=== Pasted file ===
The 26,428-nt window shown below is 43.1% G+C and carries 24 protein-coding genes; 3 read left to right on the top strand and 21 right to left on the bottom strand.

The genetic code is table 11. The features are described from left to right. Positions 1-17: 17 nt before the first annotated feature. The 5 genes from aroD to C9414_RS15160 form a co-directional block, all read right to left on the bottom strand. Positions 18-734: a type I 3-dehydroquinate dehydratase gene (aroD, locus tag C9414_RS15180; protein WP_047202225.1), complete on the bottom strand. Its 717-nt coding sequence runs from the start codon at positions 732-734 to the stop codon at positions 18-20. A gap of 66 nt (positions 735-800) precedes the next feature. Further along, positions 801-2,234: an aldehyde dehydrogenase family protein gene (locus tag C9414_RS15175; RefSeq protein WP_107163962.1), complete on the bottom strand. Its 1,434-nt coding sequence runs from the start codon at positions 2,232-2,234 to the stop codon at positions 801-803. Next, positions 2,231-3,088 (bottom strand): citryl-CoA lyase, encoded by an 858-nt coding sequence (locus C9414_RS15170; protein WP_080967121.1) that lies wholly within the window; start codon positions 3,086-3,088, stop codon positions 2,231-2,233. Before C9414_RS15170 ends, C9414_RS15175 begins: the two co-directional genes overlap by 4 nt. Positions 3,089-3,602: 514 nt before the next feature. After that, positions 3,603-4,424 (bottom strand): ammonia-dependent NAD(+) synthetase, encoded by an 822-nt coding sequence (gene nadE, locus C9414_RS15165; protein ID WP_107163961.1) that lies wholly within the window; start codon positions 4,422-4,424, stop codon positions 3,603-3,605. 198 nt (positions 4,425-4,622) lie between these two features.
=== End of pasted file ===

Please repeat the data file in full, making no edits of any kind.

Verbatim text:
The 26,428-nt window shown below is 43.1% G+C and carries 24 protein-coding genes; 3 read left to right on the top strand and 21 right to left on the bottom strand.

The genetic code is table 11. The features are described from left to right. Positions 1-17: 17 nt before the first annotated feature. The 5 genes from aroD to C9414_RS15160 form a co-directional block, all read right to left on the bottom strand. Positions 18-734: a type I 3-dehydroquinate dehydratase gene (aroD, locus tag C9414_RS15180; protein WP_047202225.1), complete on the bottom strand. Its 717-nt coding sequence runs from the start codon at positions 732-734 to the stop codon at positions 18-20. A gap of 66 nt (positions 735-800) precedes the next feature. Further along, positions 801-2,234: an aldehyde dehydrogenase family protein gene (locus tag C9414_RS15175; RefSeq protein WP_107163962.1), complete on the bottom strand. Its 1,434-nt coding sequence runs from the start codon at positions 2,232-2,234 to the stop codon at positions 801-803. Next, positions 2,231-3,088 (bottom strand): citryl-CoA lyase, encoded by an 858-nt coding sequence (locus C9414_RS15170; protein WP_080967121.1) that lies wholly within the window; start codon positions 3,086-3,088, stop codon positions 2,231-2,233. Before C9414_RS15170 ends, C9414_RS15175 begins: the two co-directional genes overlap by 4 nt. Positions 3,089-3,602: 514 nt before the next feature. After that, positions 3,603-4,424 (bottom strand): ammonia-dependent NAD(+) synthetase, encoded by an 822-nt coding sequence (gene nadE, locus C9414_RS15165; protein ID WP_107163961.1) that lies wholly within the window; start codon positions 4,422-4,424, stop codon positions 3,603-3,605. 198 nt (positions 4,425-4,622) lie between these two features.